Send Your SOAR Events to Splunk

During a recent Proof of Concept (PoC) for Splunk SOAR with an existing customer of Splunk Enterprise Security (ES), I was asked if it was possible to send events/containers available in Splunk SOAR to Splunk ES as a Notable Event. While the reverse process of sending ES Notable Events to Splunk SOAR is highly documented, I was surprised to find hardly any documentation about the use case my customer brought up during the PoC. Hence, my cue to write my first ever Splunk blog!

Before we dive into how to configure Splunk SOAR to send events towards Splunk ES and Splunk ES to classify these events as Notable Events, let’s spend a few moments on why this use case came up. Among other requests during the PoC, my customer wanted to use Splunk SOAR for phishing triage and investigation by ingesting suspected phishing emails directly into Splunk SOAR. Every time one of their users received what they assumed to be a phishing attempt, they would forward this email to an inbox address directly monitored by Splunk SOAR. Splunk SOAR would then ingest these emails and automatically start triaging. This means that only analysts who had access to Splunk SOAR would ever have any knowledge of this event (although to be fair, a ServiceNow ticket was created for every such event). My customer wanted all their analysts to have this visibility from ES and, understandably so, for their SIEM to have full visibility into every security event. These SOAR events/containers must be routed towards ES as Notable Events.

As we will see shortly, this is a straightforward process, and maybe this intro is longer than necessary, but I think it’s important to understand why this was needed and why I’m here, writing this blog.

First things first, to achieve our goal, we need Splunk SOAR to be able to run a query, or rather a Saved Search, in Splunk ES. We will use the Splunk app for this (installed in SOAR). Installing the app is out of scope for this blog; however the flow is very intuitive, and you only need to point the app toward your Splunk instance and provide access details. Secondly, we need a Saved Search in Splunk, which a SOAR Playbook will execute to create the Notable Event using arguments we specify. Below a snapshot of the Saved Search I am using in this example, which during an excess of creativity, I named simply as notable_creation:

If you want to use my search during your tests, feel free to copy-paste from below:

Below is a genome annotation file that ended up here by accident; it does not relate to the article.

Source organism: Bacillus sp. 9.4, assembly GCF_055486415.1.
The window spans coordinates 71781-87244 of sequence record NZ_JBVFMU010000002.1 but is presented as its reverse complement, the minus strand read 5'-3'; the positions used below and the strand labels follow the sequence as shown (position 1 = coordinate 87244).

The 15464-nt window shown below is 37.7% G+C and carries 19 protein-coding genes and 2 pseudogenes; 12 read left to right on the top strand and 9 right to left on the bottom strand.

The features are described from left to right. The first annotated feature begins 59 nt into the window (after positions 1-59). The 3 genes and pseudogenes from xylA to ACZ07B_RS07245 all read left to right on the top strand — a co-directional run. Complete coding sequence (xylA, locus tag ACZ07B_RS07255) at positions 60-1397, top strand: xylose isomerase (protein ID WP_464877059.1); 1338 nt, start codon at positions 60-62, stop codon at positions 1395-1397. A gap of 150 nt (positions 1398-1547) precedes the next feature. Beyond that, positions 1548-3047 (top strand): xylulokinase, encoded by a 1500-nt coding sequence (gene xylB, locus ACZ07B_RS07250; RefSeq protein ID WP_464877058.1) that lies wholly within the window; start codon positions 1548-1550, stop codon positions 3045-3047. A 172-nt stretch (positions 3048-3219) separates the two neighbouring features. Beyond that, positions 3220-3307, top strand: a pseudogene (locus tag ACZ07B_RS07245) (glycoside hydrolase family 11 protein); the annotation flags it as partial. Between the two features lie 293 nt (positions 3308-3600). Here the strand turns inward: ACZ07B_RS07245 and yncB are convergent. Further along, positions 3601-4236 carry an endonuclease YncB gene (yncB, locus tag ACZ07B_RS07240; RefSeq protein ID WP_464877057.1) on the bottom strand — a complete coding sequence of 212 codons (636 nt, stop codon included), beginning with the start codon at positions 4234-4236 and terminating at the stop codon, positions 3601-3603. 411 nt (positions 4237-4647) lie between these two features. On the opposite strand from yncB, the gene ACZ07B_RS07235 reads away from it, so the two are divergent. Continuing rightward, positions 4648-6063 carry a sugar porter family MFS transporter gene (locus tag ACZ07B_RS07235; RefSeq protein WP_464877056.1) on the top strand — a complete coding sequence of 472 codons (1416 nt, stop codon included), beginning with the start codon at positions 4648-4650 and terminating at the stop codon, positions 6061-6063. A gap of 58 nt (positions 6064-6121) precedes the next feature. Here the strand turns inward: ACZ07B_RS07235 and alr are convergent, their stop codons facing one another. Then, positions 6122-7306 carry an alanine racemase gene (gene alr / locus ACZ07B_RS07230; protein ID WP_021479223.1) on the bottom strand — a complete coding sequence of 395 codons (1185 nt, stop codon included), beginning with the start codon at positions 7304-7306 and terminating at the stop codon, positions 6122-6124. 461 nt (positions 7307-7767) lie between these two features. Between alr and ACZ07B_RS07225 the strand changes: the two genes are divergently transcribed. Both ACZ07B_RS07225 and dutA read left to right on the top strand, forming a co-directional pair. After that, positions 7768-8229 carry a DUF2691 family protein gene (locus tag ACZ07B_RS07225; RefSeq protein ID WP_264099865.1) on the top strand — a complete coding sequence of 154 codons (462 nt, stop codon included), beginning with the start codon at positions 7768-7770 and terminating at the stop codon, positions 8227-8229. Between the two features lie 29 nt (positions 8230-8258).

| makeresults  | eval rule_title= "Splunk Blog - Testing Notable Creation", 
rule_description="Description of your Notable - Testing Notable Creation", severity="Low", 
user="$user_token$", dest="$dest_token$", src="$src_token$" | collect index=notable

Also, for those of you who read the description…yes, the Saved Search is titled notable_creation, and the SOAR Playbook is titled notable creation. As I mentioned, I was on a high creativity spell those days. Now on to more important things, like explaining my search.

Starting from the very last command (collect): as most of you know, Splunk ES stores all Notable Events in the index=notable, so it makes sense that we need to store our event there. We also need an event in the first place, which is taken care of by the makeresults command. The rest of the SPL is mainly there to define a title for our Notable Event and the different fields we need present. We are using tokens as “placeholders” for the values of the user, dest and scr fields, which will be replaced by the SOAR Playbook when launched. Note how all the fields we created with the eval command are represented in the Notable Event that was created (the severity field is needed for the calculation of Urgency by Splunk ES; not having this field present in your search will not stop you, but there will be no urgency attached to your Notable Event).

I would also like to point out that our Notable Event also has an event_id, which is assigned automatically by Splunk ES.

As you probably guessed, the values for the Destination, Source and User fields are coming from the event in Splunk SOAR. Here’s what some artifacts present in that event look like (note: IP addresses are generated randomly):

At this point, the last thing to check is the Splunk SOAR Playbook that I ran on this SOAR event to create the Notable Event and, I must admit, it may be a bit underwhelming; it’s a very, very simple playbook designed only for the sake of creating a Notable Event in Splunk ES.

The main part here is the “run query” Action Block which runs the Splunk Saved Search we created earlier and passes our artifacts’ values as arguments. Here’s a snapshot of that block:

You can see we’re telling Splunk that we want to run a Saved Search, we’re providing the name of said search (notable_creation) and passing the arguments from our artifacts in SOAR. The two format blocks passing the values of src and dest are there simply to drop any “None” values that may come up. Here’s how they look like:

And that’s it! Running this Playbook on a Splunk SOAR event will create a corresponding Splunk ES Notable Event with all the fields you’d like the Notable Event to “inherit” from the Splunk SOAR event.

Endri Teme
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Endri Teme

Endri is a highly-motivated technology enthusiast with a passion for innovation and problem-solving. Always drawn to the intricacies of technology, Endri loves to learn about the latest advancements in his field. In his free time, Endri can usually be found tinkering with new software or hardware projects and exploring the latest developments in the tech industry, especially in the Splunk cyber security portfolio.

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